“The truth is always more heroic than hype”
Hype is an interesting animal. In the world of indie music, sometimes, hype is everything. We often times build an artist up so much that it is impossible for them to reach anything close to our expectations. Hype both creates bands, and destroys them. Take Purity Ring for example. Since forming the group in 2010, Corin Roddick and Megan James have faced nothing but hype. On the heels of their first release, the single ‘Ungirthed’, expectations started to climb. ‘Lofticries’, single number two, showed the group’s diversity. Their mix of bedroom pop and R&B beats is immensely addictive and incredibly accessible, make it very easy to fall in love with the group’s sound. A few months later a third single, ‘Belispeak’, was dropped launching the hype machine into full orbit. ‘Belispeak’ only furthered expectations and opened the band up to new fans through seemingly unanimous critical acclaim. Next up were SXSW dates, a tour opening for Neon Indian (where they put together an incredible set), and an album release date through a “major” indie label 4AD. Purity Ring’s hype snowball grew rapidly and gained calculable momentum.
I admit to buying into the hype and being quite cautiously optimistic about ‘Shrines’, the bands debut LP. Upon opening the shrink wrap and slipping out the gorgeous teal vinyl, I found my anxiety growing. I was nervous because truth so often doesn’t match hype, because so many bands are over-hyped these days and because I was a part of the avalanche of expectations.
But hype isn’t everything…
The truth is ‘Shrines’ is a special album, one that not only lives up to the hype, but surpasses it. From the very first moments Purity Ring’s debut grabs a hold and never lets go. Immediately you’re dropped into the band’s strange mystic fantasy world, a world that traps you in some sort of awake/dream limbo. I’m constantly reminded of the old kids book, ‘Where the Wild Thing Are’. James’ lyrics are heavy with mysticism, dripping with mentions of shrines and worship, devoted not to any religion, but to the fantasy world around her. Coupled with Roddick’s hypnotic beats, the two create a sort of twisted fairy tale. A bedtime story that somehow comforts and frightens, inviting you further in with every tempo change. ‘Crawlersout’ temps you to enter, coaxing you with slow, calm, pulsing beats and friendly melodies that do well to placate before the beast that is ‘Fineshrine’ fully envelopes you. I can’t get past ‘Fineshrine’, it has everything. The airy vocals only serve to set you up for the deep house beat to knock you out. Like, much of the album, it builds to great heights only to drop you back into silence so that you can be reawaken by the next round of beats. Easily one of the best tracks of the year. ‘Obedear’ is a perfect combination of James’ gorgeous siren song and Roddick’s sampling talent, twisting loops of James’ vocals through themselves and back again. Though there are high and lows, the consistency of ‘Shrines’ is pretty steady. This allows the previously released singles, ‘Ungirthed’, ‘Belispeak’ and ‘Lofticries’, to seep into the album and be part of a whole rather than protruding awkwardly like great singles often do. And these are great singles. Each reflects a different side of the group, and shrines in its own way. Most of the album uses the contrast between James’ lofty voice and Roddick’s heavy beats to create a sound that favors neither direction but instead combines the sounds to create a new place, and new vibe. This cohesive vibe is found throughout and is something that is so difficult to pull off, especially in indie pop.Typically indie pop LPs are dominated by a few strong tracks surrounded by a lot of potential. A lot of coulda shoulda. Purity Ring doesn’t hesitate. They are confident and it shows, not asking but telling, “This is how it’s done, this is our time”. On the closer, ‘Shuck’, we are lucky enough to get a look at James exposed, outside of her protective trip hop shell, singing her hymn to the night, ending our dream, allowing us to come back to earth.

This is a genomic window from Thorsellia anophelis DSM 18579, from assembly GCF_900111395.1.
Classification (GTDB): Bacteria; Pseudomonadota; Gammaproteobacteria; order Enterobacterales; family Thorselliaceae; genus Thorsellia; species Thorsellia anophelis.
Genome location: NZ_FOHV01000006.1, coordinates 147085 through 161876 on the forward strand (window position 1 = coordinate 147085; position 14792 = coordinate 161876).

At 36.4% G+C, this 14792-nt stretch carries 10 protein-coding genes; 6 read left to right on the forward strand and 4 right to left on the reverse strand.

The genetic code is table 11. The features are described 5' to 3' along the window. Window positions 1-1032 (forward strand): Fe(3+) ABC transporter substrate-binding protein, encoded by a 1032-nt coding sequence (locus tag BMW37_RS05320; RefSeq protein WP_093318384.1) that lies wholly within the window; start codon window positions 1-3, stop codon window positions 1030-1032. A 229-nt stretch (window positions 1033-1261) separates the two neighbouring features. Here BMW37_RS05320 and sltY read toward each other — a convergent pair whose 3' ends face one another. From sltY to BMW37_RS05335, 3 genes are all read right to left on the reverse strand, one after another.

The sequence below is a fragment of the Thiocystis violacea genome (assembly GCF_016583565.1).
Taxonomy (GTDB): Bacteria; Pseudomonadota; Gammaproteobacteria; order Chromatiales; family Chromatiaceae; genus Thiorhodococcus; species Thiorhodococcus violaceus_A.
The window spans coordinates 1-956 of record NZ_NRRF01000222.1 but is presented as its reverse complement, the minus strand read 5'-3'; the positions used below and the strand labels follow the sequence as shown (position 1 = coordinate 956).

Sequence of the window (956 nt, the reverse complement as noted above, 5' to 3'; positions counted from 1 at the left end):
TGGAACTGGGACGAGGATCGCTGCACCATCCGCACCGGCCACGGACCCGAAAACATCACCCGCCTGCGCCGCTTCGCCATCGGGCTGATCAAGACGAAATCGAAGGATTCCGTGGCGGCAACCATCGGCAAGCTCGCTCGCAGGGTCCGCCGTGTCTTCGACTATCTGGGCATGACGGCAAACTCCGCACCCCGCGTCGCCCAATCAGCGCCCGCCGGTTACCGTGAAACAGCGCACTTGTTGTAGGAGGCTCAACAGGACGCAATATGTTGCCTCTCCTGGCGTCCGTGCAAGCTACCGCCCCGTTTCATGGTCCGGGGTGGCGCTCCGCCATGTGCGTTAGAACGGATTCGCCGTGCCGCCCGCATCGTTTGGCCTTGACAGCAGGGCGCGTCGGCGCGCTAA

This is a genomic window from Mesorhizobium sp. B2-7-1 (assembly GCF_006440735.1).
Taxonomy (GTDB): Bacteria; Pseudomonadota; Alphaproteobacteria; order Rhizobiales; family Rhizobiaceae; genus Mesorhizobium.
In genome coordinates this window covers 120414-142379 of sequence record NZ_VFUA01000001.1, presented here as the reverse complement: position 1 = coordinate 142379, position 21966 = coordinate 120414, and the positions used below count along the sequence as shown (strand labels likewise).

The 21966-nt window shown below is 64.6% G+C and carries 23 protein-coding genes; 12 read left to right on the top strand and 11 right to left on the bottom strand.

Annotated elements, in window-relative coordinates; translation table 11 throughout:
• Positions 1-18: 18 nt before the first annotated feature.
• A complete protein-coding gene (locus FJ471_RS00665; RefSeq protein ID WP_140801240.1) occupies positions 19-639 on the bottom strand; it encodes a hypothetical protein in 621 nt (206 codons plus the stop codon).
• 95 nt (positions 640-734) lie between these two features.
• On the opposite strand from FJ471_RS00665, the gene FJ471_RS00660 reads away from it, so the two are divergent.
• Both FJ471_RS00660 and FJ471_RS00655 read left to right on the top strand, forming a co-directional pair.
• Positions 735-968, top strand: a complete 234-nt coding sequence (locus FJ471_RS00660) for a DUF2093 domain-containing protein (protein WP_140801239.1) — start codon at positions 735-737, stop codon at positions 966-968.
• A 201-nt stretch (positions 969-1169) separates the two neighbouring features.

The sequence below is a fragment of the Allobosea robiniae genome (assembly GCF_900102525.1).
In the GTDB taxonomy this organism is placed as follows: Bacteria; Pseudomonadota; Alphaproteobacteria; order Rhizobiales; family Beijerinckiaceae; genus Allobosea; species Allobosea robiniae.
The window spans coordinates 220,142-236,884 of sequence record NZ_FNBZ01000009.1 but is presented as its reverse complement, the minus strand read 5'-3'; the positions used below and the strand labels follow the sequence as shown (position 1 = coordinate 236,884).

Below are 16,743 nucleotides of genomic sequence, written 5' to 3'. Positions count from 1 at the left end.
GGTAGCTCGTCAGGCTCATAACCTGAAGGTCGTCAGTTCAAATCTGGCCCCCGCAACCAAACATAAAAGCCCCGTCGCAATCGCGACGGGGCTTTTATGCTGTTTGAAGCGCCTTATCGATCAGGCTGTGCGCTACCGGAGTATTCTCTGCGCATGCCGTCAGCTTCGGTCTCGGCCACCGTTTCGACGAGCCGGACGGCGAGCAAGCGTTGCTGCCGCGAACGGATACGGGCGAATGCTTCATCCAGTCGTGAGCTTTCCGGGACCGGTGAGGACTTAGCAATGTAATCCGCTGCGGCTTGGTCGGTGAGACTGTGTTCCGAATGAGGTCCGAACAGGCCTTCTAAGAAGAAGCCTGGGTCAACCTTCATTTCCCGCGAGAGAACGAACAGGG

I can find nothing but positive things to say about ‘Shrines’. With all of the weight of the indie-sphere pressing down, Purity Ring somehow created an album of immense beauty and wonder. An instant classic that sits nicely beside like minds Animal Collective and Grimes. ‘Shrines’ does more than incorporate the sound of a band, it symbolizes the sound of now, of 2012. So many use today’s technology to improve or create their sound, very few execute with the discipline Purity Ring does. Impressive to say the least